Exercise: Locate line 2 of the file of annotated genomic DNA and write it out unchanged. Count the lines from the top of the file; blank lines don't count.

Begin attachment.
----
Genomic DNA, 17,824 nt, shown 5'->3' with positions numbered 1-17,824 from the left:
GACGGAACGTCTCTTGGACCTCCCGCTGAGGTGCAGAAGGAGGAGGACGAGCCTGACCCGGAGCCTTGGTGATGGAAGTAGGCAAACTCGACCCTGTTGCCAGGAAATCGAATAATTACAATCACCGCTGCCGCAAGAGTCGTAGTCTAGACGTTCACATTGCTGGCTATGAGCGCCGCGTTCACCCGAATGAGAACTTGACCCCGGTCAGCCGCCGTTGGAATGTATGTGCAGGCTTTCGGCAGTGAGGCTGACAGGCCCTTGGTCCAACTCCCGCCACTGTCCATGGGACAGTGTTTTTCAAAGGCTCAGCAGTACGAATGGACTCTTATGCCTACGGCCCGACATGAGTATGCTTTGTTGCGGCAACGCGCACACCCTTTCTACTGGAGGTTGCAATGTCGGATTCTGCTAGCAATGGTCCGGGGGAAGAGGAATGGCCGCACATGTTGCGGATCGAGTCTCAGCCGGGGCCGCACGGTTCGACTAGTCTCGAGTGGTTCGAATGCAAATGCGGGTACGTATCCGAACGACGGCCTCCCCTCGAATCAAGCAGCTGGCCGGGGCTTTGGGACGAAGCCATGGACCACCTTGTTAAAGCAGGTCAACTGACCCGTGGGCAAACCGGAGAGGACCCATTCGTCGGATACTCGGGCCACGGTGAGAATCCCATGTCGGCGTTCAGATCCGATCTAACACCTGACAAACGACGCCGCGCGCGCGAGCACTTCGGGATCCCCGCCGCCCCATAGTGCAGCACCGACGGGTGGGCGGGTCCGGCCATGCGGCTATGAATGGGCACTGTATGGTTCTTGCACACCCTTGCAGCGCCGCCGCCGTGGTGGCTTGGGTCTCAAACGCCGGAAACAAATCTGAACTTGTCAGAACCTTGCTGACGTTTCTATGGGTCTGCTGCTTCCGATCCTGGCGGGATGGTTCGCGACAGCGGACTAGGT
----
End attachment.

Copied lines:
GACGGAACGTCTCTTGGACCTCCCGCTGAGGTGCAGAAGGAGGAGGACGAGCCTGACCCGGAGCCTTGGTGATGGAAGTAGGCAAACTCGACCCTGTTGCCAGGAAATCGAATAATTACAATCACCGCTGCCGCAAGAGTCGTAGTCTAGACGTTCACATTGCTGGCTATGAGCGCCGCGTTCACCCGAATGAGAACTTGACCCCGGTCAGCCGCCGTTGGAATGTATGTGCAGGCTTTCGGCAGTGAGGCTGACAGGCCCTTGGTCCAACTCCCGCCACTGTCCATGGGACAGTGTTTTTCAAAGGCTCAGCAGTACGAATGGACTCTTATGCCTACGGCCCGACATGAGTATGCTTTGTTGCGGCAACGCGCACACCCTTTCTACTGGAGGTTGCAATGTCGGATTCTGCTAGCAATGGTCCGGGGGAAGAGGAATGGCCGCACATGTTGCGGATCGAGTCTCAGCCGGGGCCGCACGGTTCGACTAGTCTCGAGTGGTTCGAATGCAAATGCGGGTACGTATCCGAACGACGGCCTCCCCTCGAATCAAGCAGCTGGCCGGGGCTTTGGGACGAAGCCATGGACCACCTTGTTAAAGCAGGTCAACTGACCCGTGGGCAAACCGGAGAGGACCCATTCGTCGGATACTCGGGCCACGGTGAGAATCCCATGTCGGCGTTCAGATCCGATCTAACACCTGACAAACGACGCCGCGCGCGCGAGCACTTCGGGATCCCCGCCGCCCCATAGTGCAGCACCGACGGGTGGGCGGGTCCGGCCATGCGGCTATGAATGGGCACTGTATGGTTCTTGCACACCCTTGCAGCGCCGCCGCCGTGGTGGCTTGGGTCTCAAACGCCGGAAACAAATCTGAACTTGTCAGAACCTTGCTGACGTTTCTATGGGTCTGCTGCTTCCGATCCTGGCGGGATGGTTCGCGACAGCGGACTAGGT